There is a role for sarcasm and humour in undermining the credibility of autocratic regimes, as Peter L Berger (1963) notes. As one wag pointed out to me, once the psychopaths of ISIS have established their caliphate, they will have to make the law stricter and stricter so they can carry on executing people. If everyone obeys the existing law, they will have no one to kill; so there is an imperative to interpret Sharia ever more rigidly and pedantically. (“Hey, your dog disrespected Allah by barking at a human. As the dog’s owner, you are responsible so you have to be punished.” Or even: “Hey, you’ve disrespected Allah by letting your beard grow unevenly.”) So, provided the psychopaths can be contained geographically, eventually they will end up executing themselves. Job done!
(This kind of black humour is reflected in real life as last month the New York Post’s Yaron Steinbuch reported that ISIS has instituted harsh punishments for smoking because it is ‘disobeying God’.)
However, making mockery of something held as dearly important by millions of ordinary law-abiding citizens is dubious in the extreme….
As the West has experienced time and time again since the hippie cultural revolutions of the 1960s, GREEN removing BLUE’s restrictions so the ‘human spirit’ can be ‘liberated’ all too frequently results in RED indulging itself, often at great cost. Epidemics of drug abuse, sexually-transmitted diseases and unwanted teenage pregnancies, along with the collapse of marriage as a lifetime institution, are just some of the more notable costs the Western world has paid for the untrammelled freedoms the 1960s ushered in.
Don Beck is right: we do need some BLUE thinking along with our GREEN freedoms and RED indulgences. To use a somewhat hackneyed soundbite: with rights come responsibilities. If a black person has the right not to be offended by people using the term ‘nigger’, Muslims have the right not to be offended gratuitously by offensive depictions of their prophet. A magazine wouldn’t get away unscathed with an offensive depiction of Jesus in ‘Bible-belt USA’; so one shouldn’t be able to do it in Paris where there is a sizeable Muslim population. Obviously, though, recourse should be through the law, not a murderous assault….which means the law – civil law, rather than criminal? – has to be changed. As a society, if we want our religious groups to be integrated, then they have to be respected and able to carry out their practices (as long as they don’t do harm others).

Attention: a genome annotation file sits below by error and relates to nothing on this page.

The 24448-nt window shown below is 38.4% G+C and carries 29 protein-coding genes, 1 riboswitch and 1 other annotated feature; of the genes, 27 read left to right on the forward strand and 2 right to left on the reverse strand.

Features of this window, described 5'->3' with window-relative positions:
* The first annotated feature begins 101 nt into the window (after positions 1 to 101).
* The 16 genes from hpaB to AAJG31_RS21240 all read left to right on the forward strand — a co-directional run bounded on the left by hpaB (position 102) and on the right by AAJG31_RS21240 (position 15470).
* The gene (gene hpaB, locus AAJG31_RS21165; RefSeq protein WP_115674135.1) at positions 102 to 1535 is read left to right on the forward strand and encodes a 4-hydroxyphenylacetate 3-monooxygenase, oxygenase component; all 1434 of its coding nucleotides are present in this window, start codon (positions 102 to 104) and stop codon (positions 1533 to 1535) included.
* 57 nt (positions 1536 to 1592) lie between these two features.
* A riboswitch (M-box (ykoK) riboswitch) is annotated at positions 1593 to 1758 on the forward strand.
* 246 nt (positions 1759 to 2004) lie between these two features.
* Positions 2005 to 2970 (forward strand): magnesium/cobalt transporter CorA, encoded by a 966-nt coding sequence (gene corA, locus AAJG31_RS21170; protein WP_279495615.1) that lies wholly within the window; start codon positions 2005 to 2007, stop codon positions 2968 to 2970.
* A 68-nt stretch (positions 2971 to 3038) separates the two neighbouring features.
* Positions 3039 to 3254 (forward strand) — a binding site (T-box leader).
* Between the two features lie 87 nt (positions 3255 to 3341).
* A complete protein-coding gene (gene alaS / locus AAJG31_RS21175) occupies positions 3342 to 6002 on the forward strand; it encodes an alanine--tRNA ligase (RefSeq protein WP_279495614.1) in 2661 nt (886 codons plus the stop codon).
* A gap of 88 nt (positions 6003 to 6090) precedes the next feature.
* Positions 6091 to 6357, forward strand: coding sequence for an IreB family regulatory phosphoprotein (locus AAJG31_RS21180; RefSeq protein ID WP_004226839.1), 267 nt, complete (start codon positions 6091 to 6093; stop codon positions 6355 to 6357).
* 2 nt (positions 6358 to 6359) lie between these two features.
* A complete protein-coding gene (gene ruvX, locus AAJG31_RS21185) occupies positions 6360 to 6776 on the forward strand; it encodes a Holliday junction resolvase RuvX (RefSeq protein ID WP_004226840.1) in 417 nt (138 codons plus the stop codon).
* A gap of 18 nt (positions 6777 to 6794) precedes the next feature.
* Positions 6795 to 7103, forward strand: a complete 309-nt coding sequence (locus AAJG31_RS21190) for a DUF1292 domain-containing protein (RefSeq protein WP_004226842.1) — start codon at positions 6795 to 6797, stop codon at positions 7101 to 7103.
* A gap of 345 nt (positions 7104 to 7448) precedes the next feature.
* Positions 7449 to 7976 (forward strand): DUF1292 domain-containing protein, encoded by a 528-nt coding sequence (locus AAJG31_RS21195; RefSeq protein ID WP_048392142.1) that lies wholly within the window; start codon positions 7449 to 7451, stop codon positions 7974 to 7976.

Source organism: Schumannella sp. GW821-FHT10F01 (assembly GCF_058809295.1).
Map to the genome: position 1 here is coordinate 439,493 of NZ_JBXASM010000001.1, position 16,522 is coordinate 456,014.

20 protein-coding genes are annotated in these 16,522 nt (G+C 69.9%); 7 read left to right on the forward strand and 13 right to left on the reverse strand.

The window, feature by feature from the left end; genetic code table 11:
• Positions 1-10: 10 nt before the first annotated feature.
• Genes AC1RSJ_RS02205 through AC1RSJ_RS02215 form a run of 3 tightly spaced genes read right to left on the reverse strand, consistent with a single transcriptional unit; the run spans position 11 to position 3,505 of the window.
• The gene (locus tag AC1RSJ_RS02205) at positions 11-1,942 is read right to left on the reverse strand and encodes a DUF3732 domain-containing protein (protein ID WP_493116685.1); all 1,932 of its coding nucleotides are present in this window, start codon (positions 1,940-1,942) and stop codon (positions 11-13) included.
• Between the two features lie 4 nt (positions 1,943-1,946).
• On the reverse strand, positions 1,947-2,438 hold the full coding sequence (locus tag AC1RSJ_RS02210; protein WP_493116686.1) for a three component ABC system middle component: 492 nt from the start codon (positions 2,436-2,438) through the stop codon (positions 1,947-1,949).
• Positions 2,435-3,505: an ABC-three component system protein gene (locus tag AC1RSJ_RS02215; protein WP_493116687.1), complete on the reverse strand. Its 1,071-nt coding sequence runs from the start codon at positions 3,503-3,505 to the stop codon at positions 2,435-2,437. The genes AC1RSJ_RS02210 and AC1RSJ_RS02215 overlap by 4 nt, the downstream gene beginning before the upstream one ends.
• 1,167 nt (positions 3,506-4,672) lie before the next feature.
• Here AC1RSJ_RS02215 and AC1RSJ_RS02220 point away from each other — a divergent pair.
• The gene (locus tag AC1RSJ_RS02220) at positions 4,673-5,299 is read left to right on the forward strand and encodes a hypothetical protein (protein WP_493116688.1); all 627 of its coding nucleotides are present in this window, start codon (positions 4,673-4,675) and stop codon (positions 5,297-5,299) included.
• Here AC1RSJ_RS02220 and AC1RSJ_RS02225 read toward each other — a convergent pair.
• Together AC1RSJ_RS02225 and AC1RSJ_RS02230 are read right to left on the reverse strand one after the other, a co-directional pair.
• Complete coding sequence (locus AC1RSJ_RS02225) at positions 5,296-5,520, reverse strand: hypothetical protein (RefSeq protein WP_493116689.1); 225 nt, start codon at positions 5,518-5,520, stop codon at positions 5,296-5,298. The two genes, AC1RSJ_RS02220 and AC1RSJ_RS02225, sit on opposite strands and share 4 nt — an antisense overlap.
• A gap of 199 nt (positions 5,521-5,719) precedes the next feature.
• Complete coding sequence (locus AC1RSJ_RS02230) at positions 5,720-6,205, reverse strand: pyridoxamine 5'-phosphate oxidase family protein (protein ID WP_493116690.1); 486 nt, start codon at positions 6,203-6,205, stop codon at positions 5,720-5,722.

A young Muslim person…
In so many ways Yasmeen is a thoroughly-modern young woman. Career minded and incredibly determined, her ORANGE is driving her with ambition. Her RED shows itself in her humour and the way she dresses – Western-style and no hint of a hijab. Yet her PURPLE shows both in her cultural affiliation and in the deep sense of belonging she has with her father and her desire to care for him as he gets older and she becomes more and more successful. Yasmeen acknowledges there’s an element of (BLUE) duty: “in Pakistani culture looking after your parents in old age is pretty much a must”. But clearly it’s more driven by PURPLE: “…it’s also a personal thing to me because they gave me all their love and raised me – there is no way I can repay them for spending their lives on mine. So the least I can do is care for them when the time comes.”
That, to me, is a pretty positive, balanced and healthy outlook on life. If Yasmeen is a representation of what a young Muslim person can be in this country, then I, for one, welcome it. The version of Islam she represents does have a lot to offer this country and Muslims and non-Muslims alike have a vested interest in ensuring that this is the Islam that dominates culturally – not the twisted and poisonous ideology the extremists propound and the Western media all too readily disseminates.
A personal anecdote to conclude….
A couple of years ago Caroline and I were taken to the airport by a Pakistani-heritage Muslim taxi driver who looked like The Sun’s stereotypical image of an Islamist extremist: short hair and long beard, dressed in full salwar kameez. Among the pleasantries, this very sociable man revealed that he was hungry because he was fasting for Ramadan. We enquired further and he gave us a sort of mini-talk on the true nature of jihad. According to him, it is not the waging war of religious conquest purported by the likes of ISIS and replicated in the tabloids. Rather it is a someone’s personal struggle to be discipline himself or herself, to submit to God’s will and to be true to your faith, including sacrifice and charity.
This man spoke with such devotion to his faith it reminded me of the Catholic monks of the Hospitaller Order of St John of God with whom I had done some consultancy work in the late 1990s. The same (or similar) intense love of God manifested in a desire to do good for others.
We were impressed.